How many times have you ever heard an adult stating, almost proudly, that they are awful at maths?
How has such a core skill become so vilified that hatred of the subject can be taken on wholesale?
As teachers, we have seen the effects on students who shun maths. There is a wall that appears as soon as maths or numeracy is mentioned and teaching becomes an uphill battle for everyone involved.
Tackling maths anxiety at primary school
Schools must not let this anti-maths culture permeate and counter such views. Here are four ways we can do just that:
1. Involve parents
As noted, resistance to maths can begin long before a child arrives at school via parents who do not feel confident about maths or the methodology used in schools to teach it.
This issue can be even harder when how parents expect maths to be taught can vary between cultures.
However, engaging with parents is a great way to overcome this.
One way we have done this is to hold year group-specific maths workshops for parents where we talk through the core maths objectives for the year, the methodology and the philosophy behind the teaching.
Parents who had been flummoxed by, for example, the clunky expansion addition method came to see how this technique was used to build understanding rather than efficiency.
This meant they were much more confident to support their children doing calculations the "English way". Even if you’re not in an international school, helping parents to understand how maths is being taught and how they can support their children can work wonders.
2. Create a maths-positive environment
Maths is a way of understanding the world but data, statistics and numeracy are often underused ways to communicate information.
Just as we seek to build up literacy at every opportunity, numeracy can be woven into almost any discussion.
What fraction of students are here today? How many years ago was the Golden Age of Greece? How many books do we think are in our library? How could we estimate that?
Even if these questions are small but constant, maths will gain more legitimacy as a way to understand the world, not as the subject we do on squared paper once a day.
The environment should be maths-rich, as well. How many numbers, graphs or pieces of data do we include, for example, on school newsletters?
Or could your displays include a tally or bar graph showing how many colours are used and how often? Or could we calculate the average number of words written for texts displayed on a story wall?
Little changes like this can have a big impact.
3. Showcase real-life maths use
One issue maths can have is that it doesn’t seem to link to many obvious real-world uses. However, this can be easily overcome.
One successful project we did had students interviewing adults to find out where they used maths in their life: from their job to managing budgets or deciding how much petrol to put in the car.
We then asked students to share what they discovered so the classes' group understanding of how widely maths is used in real life was increased hugely, and all with links to the real world. You could even ask a parent in to talk about how they use maths in real life.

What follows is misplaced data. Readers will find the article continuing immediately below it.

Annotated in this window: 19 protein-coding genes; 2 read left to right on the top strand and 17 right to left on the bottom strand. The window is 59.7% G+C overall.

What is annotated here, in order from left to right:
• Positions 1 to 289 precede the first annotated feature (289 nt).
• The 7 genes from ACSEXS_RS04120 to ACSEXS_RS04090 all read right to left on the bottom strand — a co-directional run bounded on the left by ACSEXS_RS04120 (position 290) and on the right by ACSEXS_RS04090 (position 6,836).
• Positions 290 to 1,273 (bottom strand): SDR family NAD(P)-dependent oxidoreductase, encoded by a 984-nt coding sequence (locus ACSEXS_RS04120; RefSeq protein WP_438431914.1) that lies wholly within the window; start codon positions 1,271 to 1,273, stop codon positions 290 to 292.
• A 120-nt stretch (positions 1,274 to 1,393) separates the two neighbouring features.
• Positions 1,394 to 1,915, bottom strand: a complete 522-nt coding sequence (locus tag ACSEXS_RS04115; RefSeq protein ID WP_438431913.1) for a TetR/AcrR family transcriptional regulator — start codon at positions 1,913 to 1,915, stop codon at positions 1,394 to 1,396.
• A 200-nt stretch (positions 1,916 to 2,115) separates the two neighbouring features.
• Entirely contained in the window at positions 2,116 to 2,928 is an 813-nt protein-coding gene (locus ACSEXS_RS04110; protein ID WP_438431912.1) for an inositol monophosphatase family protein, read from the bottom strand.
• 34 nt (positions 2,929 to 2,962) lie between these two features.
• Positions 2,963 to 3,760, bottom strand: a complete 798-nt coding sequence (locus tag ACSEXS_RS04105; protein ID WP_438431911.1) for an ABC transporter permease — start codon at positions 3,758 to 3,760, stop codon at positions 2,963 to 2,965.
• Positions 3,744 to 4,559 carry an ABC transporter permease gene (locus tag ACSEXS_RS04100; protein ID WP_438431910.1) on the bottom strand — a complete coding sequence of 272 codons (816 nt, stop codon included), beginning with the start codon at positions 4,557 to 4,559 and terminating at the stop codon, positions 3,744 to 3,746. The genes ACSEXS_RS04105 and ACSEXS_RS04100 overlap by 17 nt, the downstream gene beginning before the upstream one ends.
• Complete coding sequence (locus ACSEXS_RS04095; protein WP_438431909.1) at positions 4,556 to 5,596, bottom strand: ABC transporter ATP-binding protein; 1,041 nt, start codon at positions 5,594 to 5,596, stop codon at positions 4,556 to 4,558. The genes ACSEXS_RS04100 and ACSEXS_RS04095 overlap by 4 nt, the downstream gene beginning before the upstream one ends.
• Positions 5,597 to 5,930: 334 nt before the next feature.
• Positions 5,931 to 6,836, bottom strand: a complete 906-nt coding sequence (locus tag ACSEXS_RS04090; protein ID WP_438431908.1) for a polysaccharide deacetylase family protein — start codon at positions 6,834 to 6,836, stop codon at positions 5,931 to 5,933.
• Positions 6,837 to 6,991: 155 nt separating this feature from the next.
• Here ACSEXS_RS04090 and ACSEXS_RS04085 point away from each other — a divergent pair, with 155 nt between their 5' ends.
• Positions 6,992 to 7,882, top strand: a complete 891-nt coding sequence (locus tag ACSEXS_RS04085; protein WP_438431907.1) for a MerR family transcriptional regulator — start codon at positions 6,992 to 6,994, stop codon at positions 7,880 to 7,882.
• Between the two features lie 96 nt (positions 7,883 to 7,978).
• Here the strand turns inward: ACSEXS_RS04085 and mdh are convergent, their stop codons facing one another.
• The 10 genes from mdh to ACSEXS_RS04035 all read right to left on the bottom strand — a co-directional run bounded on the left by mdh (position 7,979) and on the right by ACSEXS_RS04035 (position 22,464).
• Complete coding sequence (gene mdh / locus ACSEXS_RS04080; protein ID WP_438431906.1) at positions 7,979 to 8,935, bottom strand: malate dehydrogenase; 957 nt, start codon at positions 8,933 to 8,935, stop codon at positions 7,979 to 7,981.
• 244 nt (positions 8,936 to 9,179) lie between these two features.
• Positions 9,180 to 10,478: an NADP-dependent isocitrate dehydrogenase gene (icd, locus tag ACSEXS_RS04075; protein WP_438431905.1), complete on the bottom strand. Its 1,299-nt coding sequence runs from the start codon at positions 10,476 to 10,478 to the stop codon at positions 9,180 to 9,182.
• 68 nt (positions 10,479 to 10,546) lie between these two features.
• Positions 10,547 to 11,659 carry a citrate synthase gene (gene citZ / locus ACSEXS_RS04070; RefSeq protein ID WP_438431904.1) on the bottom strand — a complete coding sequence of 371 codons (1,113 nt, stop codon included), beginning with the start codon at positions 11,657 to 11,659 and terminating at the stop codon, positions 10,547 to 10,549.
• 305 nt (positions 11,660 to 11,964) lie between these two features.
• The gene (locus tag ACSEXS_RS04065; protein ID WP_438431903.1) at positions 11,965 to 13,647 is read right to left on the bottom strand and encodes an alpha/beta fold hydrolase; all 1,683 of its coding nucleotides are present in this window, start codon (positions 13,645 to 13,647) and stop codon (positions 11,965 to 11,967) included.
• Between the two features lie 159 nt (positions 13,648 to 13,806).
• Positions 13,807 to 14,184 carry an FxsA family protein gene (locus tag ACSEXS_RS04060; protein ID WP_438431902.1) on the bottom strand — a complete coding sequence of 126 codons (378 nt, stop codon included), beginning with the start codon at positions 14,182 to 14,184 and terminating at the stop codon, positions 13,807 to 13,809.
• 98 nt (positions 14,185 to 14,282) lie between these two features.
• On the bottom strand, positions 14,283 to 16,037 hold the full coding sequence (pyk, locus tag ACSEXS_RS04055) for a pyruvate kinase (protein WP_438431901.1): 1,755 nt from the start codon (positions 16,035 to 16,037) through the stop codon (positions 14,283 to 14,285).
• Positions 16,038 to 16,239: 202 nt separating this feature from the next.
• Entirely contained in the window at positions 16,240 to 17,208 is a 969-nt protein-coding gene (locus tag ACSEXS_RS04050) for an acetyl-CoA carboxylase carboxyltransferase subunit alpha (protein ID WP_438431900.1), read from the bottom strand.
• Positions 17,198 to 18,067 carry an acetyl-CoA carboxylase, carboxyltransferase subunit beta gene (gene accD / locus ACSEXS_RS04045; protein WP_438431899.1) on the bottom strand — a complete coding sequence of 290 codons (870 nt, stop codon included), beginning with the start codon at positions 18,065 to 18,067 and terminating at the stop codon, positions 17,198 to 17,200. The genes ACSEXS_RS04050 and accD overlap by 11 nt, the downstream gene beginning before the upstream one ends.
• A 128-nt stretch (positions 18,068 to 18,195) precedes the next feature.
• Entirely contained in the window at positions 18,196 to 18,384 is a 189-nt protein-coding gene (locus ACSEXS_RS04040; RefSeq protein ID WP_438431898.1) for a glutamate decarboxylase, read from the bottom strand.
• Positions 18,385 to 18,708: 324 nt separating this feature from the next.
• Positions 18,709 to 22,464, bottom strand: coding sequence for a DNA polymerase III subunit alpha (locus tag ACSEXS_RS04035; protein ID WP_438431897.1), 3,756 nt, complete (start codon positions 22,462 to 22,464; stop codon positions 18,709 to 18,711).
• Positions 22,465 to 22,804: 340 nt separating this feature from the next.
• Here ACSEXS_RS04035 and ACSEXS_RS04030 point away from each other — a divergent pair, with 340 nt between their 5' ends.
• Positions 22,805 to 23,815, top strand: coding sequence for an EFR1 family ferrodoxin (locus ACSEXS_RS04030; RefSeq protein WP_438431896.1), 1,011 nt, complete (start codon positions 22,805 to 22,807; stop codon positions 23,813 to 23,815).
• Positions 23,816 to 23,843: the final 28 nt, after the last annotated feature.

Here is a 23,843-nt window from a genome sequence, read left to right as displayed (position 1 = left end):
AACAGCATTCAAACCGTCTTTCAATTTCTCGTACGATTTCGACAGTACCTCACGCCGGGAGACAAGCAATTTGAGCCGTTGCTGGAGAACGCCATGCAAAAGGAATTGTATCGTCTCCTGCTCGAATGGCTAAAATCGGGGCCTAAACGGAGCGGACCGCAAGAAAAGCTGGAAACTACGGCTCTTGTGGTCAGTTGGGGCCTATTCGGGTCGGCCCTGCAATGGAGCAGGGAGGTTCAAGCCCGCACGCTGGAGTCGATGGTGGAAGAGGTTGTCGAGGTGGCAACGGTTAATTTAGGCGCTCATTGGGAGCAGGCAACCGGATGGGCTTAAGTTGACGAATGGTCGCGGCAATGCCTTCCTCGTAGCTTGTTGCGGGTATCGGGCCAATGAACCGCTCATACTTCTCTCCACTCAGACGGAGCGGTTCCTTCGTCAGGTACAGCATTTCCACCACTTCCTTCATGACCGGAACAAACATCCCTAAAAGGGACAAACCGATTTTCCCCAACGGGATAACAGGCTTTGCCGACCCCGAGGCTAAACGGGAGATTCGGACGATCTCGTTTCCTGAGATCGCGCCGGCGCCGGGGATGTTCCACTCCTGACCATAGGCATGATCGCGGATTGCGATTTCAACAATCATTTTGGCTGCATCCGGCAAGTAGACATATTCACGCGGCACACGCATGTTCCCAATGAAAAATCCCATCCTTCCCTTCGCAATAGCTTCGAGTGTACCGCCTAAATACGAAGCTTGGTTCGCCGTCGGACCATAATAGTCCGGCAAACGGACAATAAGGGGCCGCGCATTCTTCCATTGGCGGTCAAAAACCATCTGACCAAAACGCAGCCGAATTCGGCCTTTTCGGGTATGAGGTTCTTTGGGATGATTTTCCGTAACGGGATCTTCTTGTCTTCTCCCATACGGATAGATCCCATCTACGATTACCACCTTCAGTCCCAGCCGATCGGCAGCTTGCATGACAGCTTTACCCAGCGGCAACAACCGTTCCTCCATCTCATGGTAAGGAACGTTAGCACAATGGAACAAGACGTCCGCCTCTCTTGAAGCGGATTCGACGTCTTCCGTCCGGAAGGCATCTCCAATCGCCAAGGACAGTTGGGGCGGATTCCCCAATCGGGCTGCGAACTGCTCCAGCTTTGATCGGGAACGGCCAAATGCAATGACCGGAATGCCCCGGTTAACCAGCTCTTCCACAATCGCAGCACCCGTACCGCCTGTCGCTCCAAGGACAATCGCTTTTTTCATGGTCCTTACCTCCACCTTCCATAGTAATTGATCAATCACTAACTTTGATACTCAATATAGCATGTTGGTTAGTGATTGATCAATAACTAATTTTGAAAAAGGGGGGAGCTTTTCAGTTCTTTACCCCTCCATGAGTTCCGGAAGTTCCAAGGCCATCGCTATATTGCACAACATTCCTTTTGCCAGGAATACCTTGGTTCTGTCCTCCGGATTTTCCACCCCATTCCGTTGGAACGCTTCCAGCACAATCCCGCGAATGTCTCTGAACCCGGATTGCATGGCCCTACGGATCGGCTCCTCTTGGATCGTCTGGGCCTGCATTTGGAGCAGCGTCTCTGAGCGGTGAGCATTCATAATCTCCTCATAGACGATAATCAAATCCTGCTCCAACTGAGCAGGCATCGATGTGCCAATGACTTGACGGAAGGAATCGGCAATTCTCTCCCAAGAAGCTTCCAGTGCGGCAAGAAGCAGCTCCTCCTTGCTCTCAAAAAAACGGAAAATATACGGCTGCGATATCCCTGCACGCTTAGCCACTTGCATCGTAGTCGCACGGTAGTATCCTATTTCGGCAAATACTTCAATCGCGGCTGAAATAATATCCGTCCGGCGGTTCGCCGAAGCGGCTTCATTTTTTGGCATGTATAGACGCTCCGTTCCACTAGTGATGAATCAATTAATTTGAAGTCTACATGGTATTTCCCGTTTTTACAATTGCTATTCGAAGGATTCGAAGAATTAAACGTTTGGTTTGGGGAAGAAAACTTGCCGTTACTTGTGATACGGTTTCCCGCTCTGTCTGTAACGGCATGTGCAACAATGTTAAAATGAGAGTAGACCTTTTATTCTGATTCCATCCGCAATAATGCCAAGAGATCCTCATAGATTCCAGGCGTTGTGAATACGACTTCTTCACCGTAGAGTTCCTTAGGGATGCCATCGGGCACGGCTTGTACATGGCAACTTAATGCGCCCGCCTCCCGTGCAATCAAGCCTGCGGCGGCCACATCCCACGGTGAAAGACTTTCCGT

Another great task we set was to ask students to engage in a maths audit over a week to see how often maths was used in their life.
Students were increasingly excited to come up with ever more creative examples: cooking, decorating, party planning, travelling, timetabling, sports time trials, probability in Monopoly and combinations of outfits and so on.
4. Build parallels with literacy
Maths can be harsh. Whereas literacy allows creativity and interpretation, numeracy tends to be right or wrong.
However, numeracy covers a huge range of skills: calculation, of course, but also logic, deductive and inductive reasoning, statistics, application of understanding, spatial and geometric awareness, pattern spotting, problem-solving and data analysis.
Slow recall of facts does not make a student "bad at maths" – in the same way that uneven spelling does not make a student "bad at writing".
Creating opened-ended projects can help generate the idea of maths as a tool that is open to creativity and interpretation.
One example we used was to ask students to evaluate the popularity of canteen food. Different groups chose to: create surveys for students, tally the number of students choosing healthy options during lunch service and even weigh leftover food (in conjunction with the canteen staff, of course).
Work was presented in graphs and charts, with analysis of the information they collected. This gave children the chance to choose what they used, how they presented it and explain what it was showing – with no "wrong" choice. Instead, it was about their creativity and interpretation.
Overall, maths is a vital tool for understanding the world, and it is imperative that the stigma of maths is banished. Working together in a concerted way, with our communities, we can begin to break down barriers and demystify maths.
Jennie Devine has worked in international teaching for 18 years, most recently as a principal at a school in Italy